History of Chicago’s Music of The Baroque 1971-2001
The ensemble was founded by Thomas Wikman in 1971. At the time, Wikman was a voice teacher and choirmaster at The Church of St. Paul and the Redeemer in the Hyde Park neighborhood of Chicago. Using church choir members as his base, Wikman had begun organizing Sunday afternoon a cappella vocal concerts. As these concerts became more and more popular, Wikman expanded his vocalists by bartering voice lessons in exchange for singer participation in his concerts. Wikman sought to locate, train, and feature the best singers in the Chicago area, an endeavor he continued to pursue his entire Music of the Baroque career. He strove for “….the highest standards of authentic bel canto singing.” Several of his voice studio protégés and Music of the Baroque soloists went on to make their debuts with the Metropolitan Opera, Chicago’s Lyric Opera, and the San Francisco Opera as well as the major European Houses including La Scala, Bayreuth, Vienna, and Berlin. These singers included Richard Versalle, Isola Jones, Judith Nelson, Linda Mabbs, Karen Brunssen, William Wahman, and Barbara Pearson.
Music of the Baroque was organized in 1971 when the first instrumentalists were hired, and rehearsals for a Bach cantata concert began. The first concert was in early 1972. Wikman’s primary focus continued to be on the vocal, choral, and liturgical aspects of the music; he recruited long-term Music of the Baroque Concertmaster, Elliott Golub, and Principal 2nd violin, Everett Zlatoff-Mirsky to help him manage the orchestra. When Co-Principal trumpets Barbara Butler and Charles Geyer were initially hired in 1975, they began to manage the brass ensemble for Wikman. Emulating European ensembles, Wikman eschewed concert halls in favor of Chicago-area churches selected for their beauty and acoustics. Wikman’s idea was to distinguish his musical group from other major musical institutions in Chicago such as the Symphony and Lyric Opera through a focus on a different repertoire, different acoustics, and different concert experiences. In addition, musicians were not employees of the group, but instead were freelance artists, many of whom earned a good portion of their income from commercial jingles. This gave Music of the Baroque a greater degree of flexibility than the larger arts organizations in town so the group could pursue quality musicianship as well as continuity of personnel.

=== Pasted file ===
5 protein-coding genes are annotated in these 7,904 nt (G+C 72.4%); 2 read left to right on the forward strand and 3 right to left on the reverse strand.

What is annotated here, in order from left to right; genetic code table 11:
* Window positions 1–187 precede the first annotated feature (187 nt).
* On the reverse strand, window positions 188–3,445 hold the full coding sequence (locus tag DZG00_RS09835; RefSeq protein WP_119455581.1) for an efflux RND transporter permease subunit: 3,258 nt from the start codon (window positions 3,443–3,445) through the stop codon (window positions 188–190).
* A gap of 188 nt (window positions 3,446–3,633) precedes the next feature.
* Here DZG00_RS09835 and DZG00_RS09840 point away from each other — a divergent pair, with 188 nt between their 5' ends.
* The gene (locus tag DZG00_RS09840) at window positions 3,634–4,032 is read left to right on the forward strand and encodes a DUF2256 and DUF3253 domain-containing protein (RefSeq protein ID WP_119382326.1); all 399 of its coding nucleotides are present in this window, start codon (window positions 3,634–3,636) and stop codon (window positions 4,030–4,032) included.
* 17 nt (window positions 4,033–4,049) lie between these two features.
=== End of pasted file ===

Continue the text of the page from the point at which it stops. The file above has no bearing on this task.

In 1975 Lucille Ollendorff was elected President of the Board of Music of the Baroque and the group became incorporated as a nonprofit organization; three years later she became General Manager of the group, a salaried position initially funded by The Chicago Community Trust. Under Ollendorff’s financial management and Wikman’s artistic leadership, the 70-member group developed a national reputation as the premier exponent of Baroque music performance according to the Wall Street Journal in December of 1984.
Beginning in the early 1980s, Wikman developed a brass and choral concert experience based on his knowledge of historical performances in Renaissance Italian cathedrals such as St Mark’s Basilica in Venice. Wikman reproduced the Venetian polychoral style in Chicago area churches which involved spatially separated vocal and brass choirs in alternation. The format of this concert was immensely popular and became a Christmas tradition in the Chicago area.
By 1985 Music of the baroque was the largest, fully professional music organization devoted solely to the performance of 16th, 17th, and 18th-century choral and instrumental music. The group performed in four locations around the Chicago area including Hyde Park, River Forest, Evanston, and Lincoln Park. The group also appeared at the Ravinia Festival and in performances at the White House. In 1985, a chamber/cantata series was added to the main subscription series.